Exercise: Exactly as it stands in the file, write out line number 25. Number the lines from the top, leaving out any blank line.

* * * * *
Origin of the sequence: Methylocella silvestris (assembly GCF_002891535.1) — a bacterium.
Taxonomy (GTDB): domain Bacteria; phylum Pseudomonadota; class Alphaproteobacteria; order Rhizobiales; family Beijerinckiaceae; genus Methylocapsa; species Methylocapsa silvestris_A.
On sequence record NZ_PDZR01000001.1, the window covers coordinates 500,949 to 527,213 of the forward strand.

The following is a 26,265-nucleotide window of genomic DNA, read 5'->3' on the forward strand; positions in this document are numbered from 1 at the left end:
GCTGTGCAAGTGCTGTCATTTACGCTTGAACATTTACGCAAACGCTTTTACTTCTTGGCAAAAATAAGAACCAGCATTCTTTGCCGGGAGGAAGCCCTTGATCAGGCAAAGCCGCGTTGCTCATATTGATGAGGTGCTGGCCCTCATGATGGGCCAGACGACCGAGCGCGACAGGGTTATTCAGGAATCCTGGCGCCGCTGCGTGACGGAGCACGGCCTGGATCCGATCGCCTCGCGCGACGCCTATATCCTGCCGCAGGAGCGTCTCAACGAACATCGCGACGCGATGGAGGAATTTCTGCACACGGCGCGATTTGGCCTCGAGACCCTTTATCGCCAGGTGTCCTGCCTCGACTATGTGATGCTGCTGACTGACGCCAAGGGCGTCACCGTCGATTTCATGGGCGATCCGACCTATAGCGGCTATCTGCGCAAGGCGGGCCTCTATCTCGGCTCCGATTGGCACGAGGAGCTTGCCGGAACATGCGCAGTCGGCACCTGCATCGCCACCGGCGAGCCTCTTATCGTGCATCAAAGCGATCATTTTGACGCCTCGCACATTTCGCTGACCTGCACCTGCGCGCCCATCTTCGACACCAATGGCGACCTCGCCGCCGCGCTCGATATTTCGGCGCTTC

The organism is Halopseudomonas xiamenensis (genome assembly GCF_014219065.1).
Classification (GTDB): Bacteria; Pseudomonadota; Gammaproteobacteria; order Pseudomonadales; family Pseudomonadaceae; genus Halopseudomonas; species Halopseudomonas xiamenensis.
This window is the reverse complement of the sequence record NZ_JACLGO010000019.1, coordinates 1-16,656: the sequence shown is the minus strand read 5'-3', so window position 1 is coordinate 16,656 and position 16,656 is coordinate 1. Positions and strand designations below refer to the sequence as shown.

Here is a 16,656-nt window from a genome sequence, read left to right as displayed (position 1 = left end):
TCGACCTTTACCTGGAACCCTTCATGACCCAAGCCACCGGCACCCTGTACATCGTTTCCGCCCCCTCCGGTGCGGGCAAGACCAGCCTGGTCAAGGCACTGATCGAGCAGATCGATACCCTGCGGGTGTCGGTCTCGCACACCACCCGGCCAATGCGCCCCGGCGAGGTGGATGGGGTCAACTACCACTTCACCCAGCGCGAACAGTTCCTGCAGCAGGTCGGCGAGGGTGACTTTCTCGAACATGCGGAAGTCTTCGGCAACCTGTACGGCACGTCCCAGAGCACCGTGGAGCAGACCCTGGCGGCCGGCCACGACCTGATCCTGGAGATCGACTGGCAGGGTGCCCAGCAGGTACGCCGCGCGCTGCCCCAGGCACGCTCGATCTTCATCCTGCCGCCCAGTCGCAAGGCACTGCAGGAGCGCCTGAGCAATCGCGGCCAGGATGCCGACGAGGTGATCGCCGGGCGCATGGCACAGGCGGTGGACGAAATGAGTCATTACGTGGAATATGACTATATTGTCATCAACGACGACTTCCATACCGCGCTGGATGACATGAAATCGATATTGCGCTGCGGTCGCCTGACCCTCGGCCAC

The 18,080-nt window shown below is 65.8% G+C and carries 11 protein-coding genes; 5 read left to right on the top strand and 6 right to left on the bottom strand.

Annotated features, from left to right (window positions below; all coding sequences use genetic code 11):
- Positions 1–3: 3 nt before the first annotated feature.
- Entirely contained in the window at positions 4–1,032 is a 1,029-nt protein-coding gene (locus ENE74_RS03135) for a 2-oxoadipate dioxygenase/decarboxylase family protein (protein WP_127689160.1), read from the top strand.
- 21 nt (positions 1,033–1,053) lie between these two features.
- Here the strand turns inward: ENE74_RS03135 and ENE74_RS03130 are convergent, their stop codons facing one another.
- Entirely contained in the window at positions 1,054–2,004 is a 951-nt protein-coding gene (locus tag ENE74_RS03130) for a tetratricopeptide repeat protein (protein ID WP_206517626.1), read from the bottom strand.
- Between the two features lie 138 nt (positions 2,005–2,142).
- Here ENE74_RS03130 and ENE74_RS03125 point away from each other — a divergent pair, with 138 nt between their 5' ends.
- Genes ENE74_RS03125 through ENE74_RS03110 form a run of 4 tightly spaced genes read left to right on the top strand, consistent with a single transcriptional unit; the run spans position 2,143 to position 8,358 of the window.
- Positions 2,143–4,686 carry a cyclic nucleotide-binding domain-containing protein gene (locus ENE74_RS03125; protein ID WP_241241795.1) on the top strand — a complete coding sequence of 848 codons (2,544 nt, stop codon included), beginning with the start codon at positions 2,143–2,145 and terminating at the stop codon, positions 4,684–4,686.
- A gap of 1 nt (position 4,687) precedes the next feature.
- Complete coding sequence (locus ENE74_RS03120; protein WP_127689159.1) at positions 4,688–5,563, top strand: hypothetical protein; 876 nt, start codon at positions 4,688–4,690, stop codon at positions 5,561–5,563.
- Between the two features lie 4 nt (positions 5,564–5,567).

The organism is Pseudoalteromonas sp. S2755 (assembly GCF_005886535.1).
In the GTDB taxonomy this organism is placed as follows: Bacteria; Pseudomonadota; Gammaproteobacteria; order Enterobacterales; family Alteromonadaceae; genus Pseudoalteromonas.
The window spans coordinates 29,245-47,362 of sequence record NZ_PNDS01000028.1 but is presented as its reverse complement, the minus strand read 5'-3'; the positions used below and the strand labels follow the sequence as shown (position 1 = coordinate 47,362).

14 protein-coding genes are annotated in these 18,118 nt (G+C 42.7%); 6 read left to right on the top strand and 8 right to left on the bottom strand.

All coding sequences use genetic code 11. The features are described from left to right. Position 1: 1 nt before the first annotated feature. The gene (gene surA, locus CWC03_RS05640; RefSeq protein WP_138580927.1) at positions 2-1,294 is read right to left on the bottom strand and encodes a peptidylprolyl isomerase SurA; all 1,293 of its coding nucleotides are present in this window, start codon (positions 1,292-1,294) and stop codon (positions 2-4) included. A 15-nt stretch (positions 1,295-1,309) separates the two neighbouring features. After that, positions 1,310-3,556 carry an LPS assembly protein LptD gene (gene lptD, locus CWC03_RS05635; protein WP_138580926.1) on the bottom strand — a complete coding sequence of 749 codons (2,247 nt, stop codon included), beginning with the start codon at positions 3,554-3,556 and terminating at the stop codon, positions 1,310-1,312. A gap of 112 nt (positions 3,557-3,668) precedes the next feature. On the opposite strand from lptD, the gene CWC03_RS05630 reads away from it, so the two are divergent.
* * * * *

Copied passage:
The organism is Pseudoalteromonas sp. S2755 (assembly GCF_005886535.1).